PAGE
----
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Do not consider this fact for any purpose.” First, the defendant argued that allowing the victim to be known as Jane Doe violated his right to a fair and impartial jury because, although the victim testified in person and all jurors saw the victim, there may have been jurors who knew the victim by name only. 2003), involving misrepresentations of mental health of child being adopted, implicate family concerns that may be far afield from the interests of a privacy tort plaintiff, and consequently a poor analogy.

Second, the defendant argued that the victim’s testimony as “Jane Doe” violated his right to confront and cross-examine her because the victim might “expand or embellish her testimony” if allowed to testify with a pseudonym. The last type of case is a wildcard: a family contests a now-defunct practice of the state of race in birth records under a now-repealed statute, and request their ancestors’ classification change from “colored” to “white.” The caption has a Doe plaintiff, but the entire family is named in the first paragraph of the opinion.

“For a while aquaculture caviar wasn’t necessarily considered on par with wild caviar,” says sturgeon scientist and conservationist Phaedra Doukakis-Leslie, “so the price point was a little bit different — a little bit lower for aquaculture.

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This has lead to worldwide bans on fishing wild sturgeon and embargoes on Russian caviar.

Still, the global demand for caviar hasn’t waned, and aquaculture farms have started to pop up around the world to supplement the thinning stock of caviar from wild sturgeon.

The court also rejected this argument noting that (1) the defense did not request any additional clarifying language at the trial court level; and (2) that taken in context with all of the other instructions that the trial judge gave, no improper inference could have been drawn by the jury from the instruction about the witness’s use of a pseudonym. ‘Good cause’ is limited to threats or possible danger to the safety of a victim or witness, possible loss or destruction of evidence, or possible compromise of other investigations by law enforcement.” Protecting witnesses from embarrassment does not constitute “good cause.”Colorado courts have also stated that the public’s interest in open court records, per the Open Records Act, also meant that the Stegall test applies whenever parties seek to seal court records pursuant to a settlement. App., 2006) (Does are adults but claims stem from sexual abuse by priests when they were minors; court notes it protects sexual abuse victims’ privacy with Doe pseudonyms pursuant to Conn. Illinois has several reported cases with Doe plaintiffs, but the opinions generally do not address the reason for use of the pseudonym. The facts are somewhat extreme, and would be hard for a privacy-based plaintiff who did not suffer additional harms to analogize to.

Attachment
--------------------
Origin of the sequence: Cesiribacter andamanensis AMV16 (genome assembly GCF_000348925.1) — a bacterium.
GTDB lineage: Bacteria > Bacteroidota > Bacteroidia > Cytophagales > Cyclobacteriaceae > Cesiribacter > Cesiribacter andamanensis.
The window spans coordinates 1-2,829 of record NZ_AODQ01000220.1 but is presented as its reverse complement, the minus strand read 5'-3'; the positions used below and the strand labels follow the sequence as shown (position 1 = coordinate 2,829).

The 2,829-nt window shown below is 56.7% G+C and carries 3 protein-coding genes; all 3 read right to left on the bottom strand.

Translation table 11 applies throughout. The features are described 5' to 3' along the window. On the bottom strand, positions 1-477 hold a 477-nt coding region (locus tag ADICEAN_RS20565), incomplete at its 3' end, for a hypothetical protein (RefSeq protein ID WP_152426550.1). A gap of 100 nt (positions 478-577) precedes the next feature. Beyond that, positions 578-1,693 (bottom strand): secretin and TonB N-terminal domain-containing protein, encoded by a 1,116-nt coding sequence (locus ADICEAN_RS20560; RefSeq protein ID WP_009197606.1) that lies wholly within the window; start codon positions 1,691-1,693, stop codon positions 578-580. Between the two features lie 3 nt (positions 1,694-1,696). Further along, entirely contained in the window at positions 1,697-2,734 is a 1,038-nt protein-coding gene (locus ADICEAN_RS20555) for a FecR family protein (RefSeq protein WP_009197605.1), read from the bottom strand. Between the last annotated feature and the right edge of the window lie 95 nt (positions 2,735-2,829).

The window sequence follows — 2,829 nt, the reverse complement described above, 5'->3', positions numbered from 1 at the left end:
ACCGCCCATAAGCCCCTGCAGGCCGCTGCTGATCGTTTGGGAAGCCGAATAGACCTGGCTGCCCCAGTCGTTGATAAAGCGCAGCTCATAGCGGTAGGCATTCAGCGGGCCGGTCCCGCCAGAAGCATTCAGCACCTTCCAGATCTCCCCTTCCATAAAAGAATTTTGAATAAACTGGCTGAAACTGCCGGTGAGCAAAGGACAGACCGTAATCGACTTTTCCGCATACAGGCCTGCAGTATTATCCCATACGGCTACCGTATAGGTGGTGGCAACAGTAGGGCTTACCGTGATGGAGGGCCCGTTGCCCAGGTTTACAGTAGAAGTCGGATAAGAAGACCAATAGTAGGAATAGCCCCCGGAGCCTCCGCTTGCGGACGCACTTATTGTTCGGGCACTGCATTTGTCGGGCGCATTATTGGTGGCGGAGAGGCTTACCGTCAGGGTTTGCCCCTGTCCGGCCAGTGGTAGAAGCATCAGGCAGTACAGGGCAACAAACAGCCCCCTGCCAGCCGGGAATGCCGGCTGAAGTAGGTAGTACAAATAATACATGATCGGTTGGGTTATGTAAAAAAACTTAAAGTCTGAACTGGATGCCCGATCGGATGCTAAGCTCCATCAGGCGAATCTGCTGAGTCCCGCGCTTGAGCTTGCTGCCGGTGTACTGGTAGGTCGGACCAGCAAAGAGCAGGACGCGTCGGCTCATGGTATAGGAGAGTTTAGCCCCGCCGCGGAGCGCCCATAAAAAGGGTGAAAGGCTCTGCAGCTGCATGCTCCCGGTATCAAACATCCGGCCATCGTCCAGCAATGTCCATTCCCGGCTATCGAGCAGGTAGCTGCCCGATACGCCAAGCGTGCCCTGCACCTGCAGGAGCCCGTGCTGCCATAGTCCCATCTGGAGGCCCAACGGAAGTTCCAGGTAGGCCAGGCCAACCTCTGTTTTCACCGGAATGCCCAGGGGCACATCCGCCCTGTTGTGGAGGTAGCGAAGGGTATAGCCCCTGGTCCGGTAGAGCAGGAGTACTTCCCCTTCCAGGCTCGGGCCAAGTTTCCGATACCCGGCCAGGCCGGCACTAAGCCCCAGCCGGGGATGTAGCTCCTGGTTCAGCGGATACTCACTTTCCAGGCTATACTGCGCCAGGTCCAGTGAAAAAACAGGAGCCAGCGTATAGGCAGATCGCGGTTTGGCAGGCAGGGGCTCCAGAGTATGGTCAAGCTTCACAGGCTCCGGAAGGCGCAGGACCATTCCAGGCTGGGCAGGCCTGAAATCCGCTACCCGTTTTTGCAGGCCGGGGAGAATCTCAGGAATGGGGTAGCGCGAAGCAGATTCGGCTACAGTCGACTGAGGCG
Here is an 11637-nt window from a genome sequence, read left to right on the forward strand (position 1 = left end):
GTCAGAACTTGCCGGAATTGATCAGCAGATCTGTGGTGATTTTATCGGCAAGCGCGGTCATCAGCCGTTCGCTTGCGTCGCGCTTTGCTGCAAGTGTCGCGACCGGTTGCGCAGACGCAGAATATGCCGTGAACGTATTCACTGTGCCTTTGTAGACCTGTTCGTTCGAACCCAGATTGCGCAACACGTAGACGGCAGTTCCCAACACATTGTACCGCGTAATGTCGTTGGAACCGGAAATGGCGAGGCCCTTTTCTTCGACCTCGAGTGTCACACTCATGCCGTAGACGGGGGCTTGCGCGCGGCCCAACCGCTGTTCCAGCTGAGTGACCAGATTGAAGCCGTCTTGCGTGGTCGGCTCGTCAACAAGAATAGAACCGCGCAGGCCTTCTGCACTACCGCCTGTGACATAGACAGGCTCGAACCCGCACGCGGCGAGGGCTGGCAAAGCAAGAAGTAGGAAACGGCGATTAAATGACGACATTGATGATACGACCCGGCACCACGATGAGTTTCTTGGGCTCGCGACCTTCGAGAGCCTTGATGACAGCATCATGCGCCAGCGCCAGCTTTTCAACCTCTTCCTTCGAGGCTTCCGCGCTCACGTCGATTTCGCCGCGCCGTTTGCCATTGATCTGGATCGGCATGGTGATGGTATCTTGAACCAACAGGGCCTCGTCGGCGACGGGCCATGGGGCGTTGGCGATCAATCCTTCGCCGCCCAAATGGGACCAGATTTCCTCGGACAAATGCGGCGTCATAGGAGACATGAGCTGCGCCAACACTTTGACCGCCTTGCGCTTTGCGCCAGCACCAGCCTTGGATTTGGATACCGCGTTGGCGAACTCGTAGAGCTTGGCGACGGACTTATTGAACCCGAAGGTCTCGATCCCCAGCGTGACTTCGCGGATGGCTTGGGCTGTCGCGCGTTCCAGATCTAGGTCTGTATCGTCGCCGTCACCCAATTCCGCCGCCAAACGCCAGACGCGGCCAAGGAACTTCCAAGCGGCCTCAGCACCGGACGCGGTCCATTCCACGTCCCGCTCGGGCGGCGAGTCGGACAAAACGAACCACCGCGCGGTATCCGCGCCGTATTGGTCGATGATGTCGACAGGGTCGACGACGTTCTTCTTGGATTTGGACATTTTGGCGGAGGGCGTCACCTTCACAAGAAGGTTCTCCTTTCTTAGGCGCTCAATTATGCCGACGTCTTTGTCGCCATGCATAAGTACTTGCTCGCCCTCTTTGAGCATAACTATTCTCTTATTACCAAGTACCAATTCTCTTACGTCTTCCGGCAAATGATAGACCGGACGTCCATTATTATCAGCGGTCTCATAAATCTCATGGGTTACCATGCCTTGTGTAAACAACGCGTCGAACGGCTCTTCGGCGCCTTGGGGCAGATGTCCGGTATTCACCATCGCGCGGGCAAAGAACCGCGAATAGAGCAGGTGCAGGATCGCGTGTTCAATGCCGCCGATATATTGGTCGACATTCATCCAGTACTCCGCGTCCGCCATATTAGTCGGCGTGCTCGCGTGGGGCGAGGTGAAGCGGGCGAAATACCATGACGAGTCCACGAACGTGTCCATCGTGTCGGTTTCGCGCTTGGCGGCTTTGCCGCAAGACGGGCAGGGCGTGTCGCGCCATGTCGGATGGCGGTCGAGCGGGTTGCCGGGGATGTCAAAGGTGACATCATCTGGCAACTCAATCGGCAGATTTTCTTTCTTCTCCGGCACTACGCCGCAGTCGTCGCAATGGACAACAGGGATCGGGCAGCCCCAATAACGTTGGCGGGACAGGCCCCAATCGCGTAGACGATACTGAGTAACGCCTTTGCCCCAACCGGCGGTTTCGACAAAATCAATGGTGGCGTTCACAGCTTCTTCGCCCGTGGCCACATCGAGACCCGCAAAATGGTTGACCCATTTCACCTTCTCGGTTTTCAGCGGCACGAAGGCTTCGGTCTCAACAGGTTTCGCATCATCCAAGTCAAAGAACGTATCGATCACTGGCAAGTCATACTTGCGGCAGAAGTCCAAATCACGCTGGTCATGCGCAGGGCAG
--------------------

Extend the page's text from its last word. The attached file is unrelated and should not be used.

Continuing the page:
There is, however, an exception in section 1054.7: “The disclosures required under this chapter shall be made at least 30 days prior to the trial, unless good cause is shown why a disclosure should be denied, restricted, or deferred. Many cases have minors sue pseudonymously for claims arising from sexual abuses; however, Connecticut has codified protections, including privacy, for victims of sexual abuse, which weigh in favor of a court’s decision to grant pseudonymity. Illinois caselaw has many other, more distinguishable cases where civil plaintiffs sue as Does. In two cases appellate judges make a nod to the trial court grants to proceed pseudonymously, but they have underlying claims relating to the sexual abuse of minors and therefore do not provide extremely helpful analogies for adult privacy plaintiffs.

Hinshaw, weren’t directly opposed to protecting the sturgeon; they simply requested that farmed sturgeon be considered separate from wild populations. “In general by producing a product that’s in high demand, and producing it on a farm rather than the wild takes some of the pressure off of the wild populations,” says Hinshaw.

“So by affecting supply or restricting supply you could actually have a negative effect on the wild population by providing more stimulus for illegal harvest.” Atlantic Caviar & Sturgeon is even trying its hand at marketing the sturgeon meat, in addition to the caviar, something most competitors aren’t doing, since the U. market doesn’t really have a taste for the stuff yet.

As a result of the cooperative agreement with NC State, Atlantic Caviar & Sturgeon also serves as a research facility for both sturgeon and more general aquaculture, and as an internship program that allows students at North Carolina universities to train on-site.

Atlantic Caviar & Sturgeon began selling its first batches of caviar in 2012, at which point the operation had already been several years in the making. Fish & Wildlife Service as well as the National Marine Fisheries Service (NMFS) could introduce some challenges to the growth that Atlantic Caviar & Sturgeon and farms like it have experienced up until now.

He bequeathed his portion of the ownership to North Carolina State University and provided the funding necessary for the farm to operate until it became self-sustaining.

Since then, two NC State professors and Cooperative Extension specialists have worked closely with the farm to refine the process of raising the sturgeon in a financially viable and sustainable way.

Jeff Hinshaw, professor of Biology at NCSU and advisor to Atlantic Caviar & Sturgeon, thinks that there should be a clear distinction in the petition between populations of foreign sturgeon in aquaculture farms and in the wild.

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